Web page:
One must ask how this came to be: that the creation of the enormously powerful U.S. should be so poor indeed. The whole answer is not yet clear, but the fact that it is so is damning enough. For the fact is that neither the state nor the U.S. military mission has any faith in their own army and, therefore, hesitated to equip it. This absence of faith is no secret. It has been freely expressed and was based on the reality that the army was honey-combed with dissenters. Desertions were frequent. On many occasions whole battalions, with their officers, went over to the North. Last December, an entire garrison went over to rebellion. This revolt was suppressed by a bloody terror which turned the former rebels into guerrillas. The army was a constant source of manpower and arms for the guerrilla forces. Corruption, which is the normal life of the state, was the code of the officer corps. The army had no morale because it had no faith in its leaders or their regime or its very own purpose. It knew that its main function was to suppress popular movements. It was an arm of the hated police. Above all, every soldier knew that Syngman Rhee was not depending on him, but that the regime’s defense program depended on speedy U.S. intervention.

But an army can only reflect social origins. On the heels of Japanese collapse the entire nation had risen in an explosion of freedom. A political movement embracing all classes except the tiny collaborationist aristocracy arose out of this jubilation to form the first people’s republic. The U.S. occupation suppressed this really popular movement out of fear and ignorance. Once the harm was done the occupation had to lean more and more heavily on the most reactionary groups. As U.S. world policy became oriented toward the cold war it sought in Korea such support as would be most adequate to its strategic needs there against Russia. That is, the U.S. had to lean on those groups which sought to maintain the social order and thereby, presumably, social peace. Since the U.S. feared the people, because of the danger to law and order, it became allied to those Koreans who feared the people. The U.S. became the sustaining prop to the crumbling Asiatic medievalism whose native Rhee government remained in power through constant terror, kidnappings, arrests, murder – and a ubiquitous police operating without legal restraint.

Intolerable as political condition were, the economy was worse. Inflation became so rampant that Ambassador Jessup demanded some definite steps against it early in 1950 or else ECA funds would be withheld. Industry was at a standstill. The division of the country, the heavy state bureaucracy’s drain on agriculture on top of that of the landlord’s, added to the growing military establishment, lay like the proverbial albatross about the neck of the people. The point was that South Korea, no more than the rest of Asia, could remain aloof from the need for deep-going change in order to survive in the modern world. North Korea made its own reactionary adaptation. Rut in the south, U.S. policy supported those who stood for the ancient and impossible order.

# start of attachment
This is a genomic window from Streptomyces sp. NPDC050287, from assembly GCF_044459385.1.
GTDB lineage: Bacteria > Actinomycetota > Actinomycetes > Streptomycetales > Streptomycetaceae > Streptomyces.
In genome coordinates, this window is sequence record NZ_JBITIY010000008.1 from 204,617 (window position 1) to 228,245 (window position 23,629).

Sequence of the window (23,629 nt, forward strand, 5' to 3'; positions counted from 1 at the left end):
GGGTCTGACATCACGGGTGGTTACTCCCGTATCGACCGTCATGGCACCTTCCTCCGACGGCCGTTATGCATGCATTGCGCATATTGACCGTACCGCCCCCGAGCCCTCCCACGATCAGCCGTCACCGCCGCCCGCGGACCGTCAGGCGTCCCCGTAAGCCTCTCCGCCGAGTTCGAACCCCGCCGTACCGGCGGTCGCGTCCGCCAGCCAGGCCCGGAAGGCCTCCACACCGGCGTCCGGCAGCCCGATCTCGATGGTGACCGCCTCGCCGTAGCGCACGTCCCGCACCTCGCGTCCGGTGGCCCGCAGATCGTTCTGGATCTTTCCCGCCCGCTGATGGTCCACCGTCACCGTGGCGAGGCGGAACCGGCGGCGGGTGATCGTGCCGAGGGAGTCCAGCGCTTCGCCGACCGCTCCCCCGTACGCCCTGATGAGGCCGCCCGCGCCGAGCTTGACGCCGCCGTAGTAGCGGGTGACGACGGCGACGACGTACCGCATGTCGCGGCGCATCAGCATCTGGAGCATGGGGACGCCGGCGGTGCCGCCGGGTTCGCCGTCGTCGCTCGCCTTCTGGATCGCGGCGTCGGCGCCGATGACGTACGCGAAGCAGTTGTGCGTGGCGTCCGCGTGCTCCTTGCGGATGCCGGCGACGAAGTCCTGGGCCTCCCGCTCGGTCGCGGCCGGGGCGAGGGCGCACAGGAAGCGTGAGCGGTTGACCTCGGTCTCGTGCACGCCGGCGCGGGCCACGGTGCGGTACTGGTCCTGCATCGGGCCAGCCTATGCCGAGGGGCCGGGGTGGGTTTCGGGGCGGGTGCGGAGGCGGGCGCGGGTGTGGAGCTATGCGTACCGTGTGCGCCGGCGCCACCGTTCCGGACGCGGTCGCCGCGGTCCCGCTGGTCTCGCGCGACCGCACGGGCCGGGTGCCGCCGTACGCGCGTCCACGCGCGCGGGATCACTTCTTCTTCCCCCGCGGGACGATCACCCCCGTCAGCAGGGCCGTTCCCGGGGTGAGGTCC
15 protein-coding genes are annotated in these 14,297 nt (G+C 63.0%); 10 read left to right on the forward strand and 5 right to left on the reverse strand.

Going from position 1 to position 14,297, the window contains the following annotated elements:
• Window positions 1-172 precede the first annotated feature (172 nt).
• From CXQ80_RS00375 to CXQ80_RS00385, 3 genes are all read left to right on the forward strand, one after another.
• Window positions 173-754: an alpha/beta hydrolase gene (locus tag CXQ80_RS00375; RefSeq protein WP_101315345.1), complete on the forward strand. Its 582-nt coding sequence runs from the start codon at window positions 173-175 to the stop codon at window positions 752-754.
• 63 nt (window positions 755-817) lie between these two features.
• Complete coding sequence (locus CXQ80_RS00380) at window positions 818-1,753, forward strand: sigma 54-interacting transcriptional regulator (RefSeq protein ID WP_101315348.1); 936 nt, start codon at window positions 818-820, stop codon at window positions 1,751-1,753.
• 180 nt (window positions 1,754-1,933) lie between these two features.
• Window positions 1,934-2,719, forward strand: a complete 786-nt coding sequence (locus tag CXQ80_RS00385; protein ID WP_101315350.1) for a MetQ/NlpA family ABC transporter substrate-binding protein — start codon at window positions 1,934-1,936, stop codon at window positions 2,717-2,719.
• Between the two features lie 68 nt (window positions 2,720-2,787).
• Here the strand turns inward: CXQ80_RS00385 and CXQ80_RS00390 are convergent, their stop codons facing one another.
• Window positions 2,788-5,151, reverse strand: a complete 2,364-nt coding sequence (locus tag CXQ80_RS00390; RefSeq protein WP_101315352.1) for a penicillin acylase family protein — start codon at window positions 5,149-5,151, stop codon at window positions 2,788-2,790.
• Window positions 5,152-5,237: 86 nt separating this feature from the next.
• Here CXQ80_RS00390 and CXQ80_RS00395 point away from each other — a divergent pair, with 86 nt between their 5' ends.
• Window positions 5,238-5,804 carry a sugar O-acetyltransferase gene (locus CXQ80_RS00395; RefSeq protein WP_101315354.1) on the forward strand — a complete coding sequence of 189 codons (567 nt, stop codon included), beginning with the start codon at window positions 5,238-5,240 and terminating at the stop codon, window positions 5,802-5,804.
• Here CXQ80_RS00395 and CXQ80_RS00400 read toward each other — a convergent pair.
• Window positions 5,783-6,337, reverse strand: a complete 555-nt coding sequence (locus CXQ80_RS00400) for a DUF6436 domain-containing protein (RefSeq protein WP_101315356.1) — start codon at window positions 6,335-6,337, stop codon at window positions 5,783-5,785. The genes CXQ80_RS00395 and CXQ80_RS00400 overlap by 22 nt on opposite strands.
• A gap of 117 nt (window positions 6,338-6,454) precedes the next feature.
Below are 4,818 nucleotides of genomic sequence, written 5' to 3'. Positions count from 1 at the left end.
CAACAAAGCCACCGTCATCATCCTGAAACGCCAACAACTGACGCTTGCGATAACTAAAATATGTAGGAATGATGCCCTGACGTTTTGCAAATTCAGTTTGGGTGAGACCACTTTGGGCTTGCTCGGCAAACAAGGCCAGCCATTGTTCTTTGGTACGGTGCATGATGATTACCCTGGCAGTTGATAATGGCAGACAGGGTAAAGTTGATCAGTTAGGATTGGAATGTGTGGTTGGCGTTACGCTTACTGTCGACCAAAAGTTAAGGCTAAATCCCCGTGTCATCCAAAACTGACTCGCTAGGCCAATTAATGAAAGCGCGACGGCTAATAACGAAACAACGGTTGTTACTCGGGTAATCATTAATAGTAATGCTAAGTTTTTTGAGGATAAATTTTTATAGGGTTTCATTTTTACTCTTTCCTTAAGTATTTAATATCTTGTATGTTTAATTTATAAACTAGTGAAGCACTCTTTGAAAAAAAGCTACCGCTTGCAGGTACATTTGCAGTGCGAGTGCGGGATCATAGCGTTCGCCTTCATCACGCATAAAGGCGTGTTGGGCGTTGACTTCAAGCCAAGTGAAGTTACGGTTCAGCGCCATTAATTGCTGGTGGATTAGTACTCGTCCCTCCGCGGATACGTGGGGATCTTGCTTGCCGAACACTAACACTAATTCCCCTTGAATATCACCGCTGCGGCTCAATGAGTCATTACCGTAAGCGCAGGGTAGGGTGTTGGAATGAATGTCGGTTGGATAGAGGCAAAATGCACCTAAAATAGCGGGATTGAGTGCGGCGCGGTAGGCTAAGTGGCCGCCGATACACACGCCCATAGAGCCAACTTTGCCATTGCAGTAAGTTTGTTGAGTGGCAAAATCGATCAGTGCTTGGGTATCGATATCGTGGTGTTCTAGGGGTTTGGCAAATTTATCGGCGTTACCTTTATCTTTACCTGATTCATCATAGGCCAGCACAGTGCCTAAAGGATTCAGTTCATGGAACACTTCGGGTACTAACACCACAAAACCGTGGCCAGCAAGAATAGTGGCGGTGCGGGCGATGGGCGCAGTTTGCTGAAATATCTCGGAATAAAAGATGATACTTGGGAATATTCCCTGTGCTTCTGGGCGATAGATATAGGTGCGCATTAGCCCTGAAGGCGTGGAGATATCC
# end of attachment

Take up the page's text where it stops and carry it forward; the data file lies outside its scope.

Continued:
That is why the regime was so hated, as the U.S. also came to be, by identification. Its every act had to be one of restraint against the inevitable desires of the people for change. The popular volcano was kept from eruption by sitting on it. Even so Seoul reported 19,066 killed, 3,281 wounded, 7,140 captured and 2,144 surrendered in its chronic anti-guerilla war in 1949 alone. According to northern reports these skirmishes took place in all 8 of the south’s provinces, in 7 out of 15 cities, 119 out of 133 counties. It was estimated that in spite of constant suppression campaigns, the army’s chief function, guerillas grew from 16,000 in April 1949 to 90,000 in October 1949. That is what South Korea looked like on the eve of war.

Since U.S. policy in Korea was no different from its Chinese policy, it is now suffering the same consequences. Washington has not got any program to fight Stalinism. Its intervention in Korea by force after 5 years of failure through politics will be noted by all Asiatic peoples, as well as by the Koreans, as failure.

An American military victory will achieve what? It cannot simply restore the old regime because that regime is in ribbons; it barely exists at all. And besides, it would be only a matter of time before it again succumbs to revolt or invasion. Can the U.S. introduce needed reforms? That is the Chinese dilemma all over again. The old regime has too many supporters in Washington who would shout communist at such effort. Besides, it would require swapping horses in the midst of war and who in the South can really trust such sudden new blandishments – that is, among those opponents of Rhee who are not in jail? Rhee has proved his ability to take care of his enemies even when U.S. courted them just as Chiang did with the Democratic League. And the largest consideration of all is that Washington has dropped pretenses about reform in favor of all-out strategic and military considerations. That is the meaning of the Korean act itself, not to mention Formosa, Japan and Indo-China.

The American program in Korea must be one of permanent military occupation. The Korean people sense this and are forced into the arms of Stalinism thereby. The plain fact is that the U.S. has not offered the Koreans anything but a battlefield to fight for. This, and not Stalinism’s armies, is the source of its victories.

July 5, 1950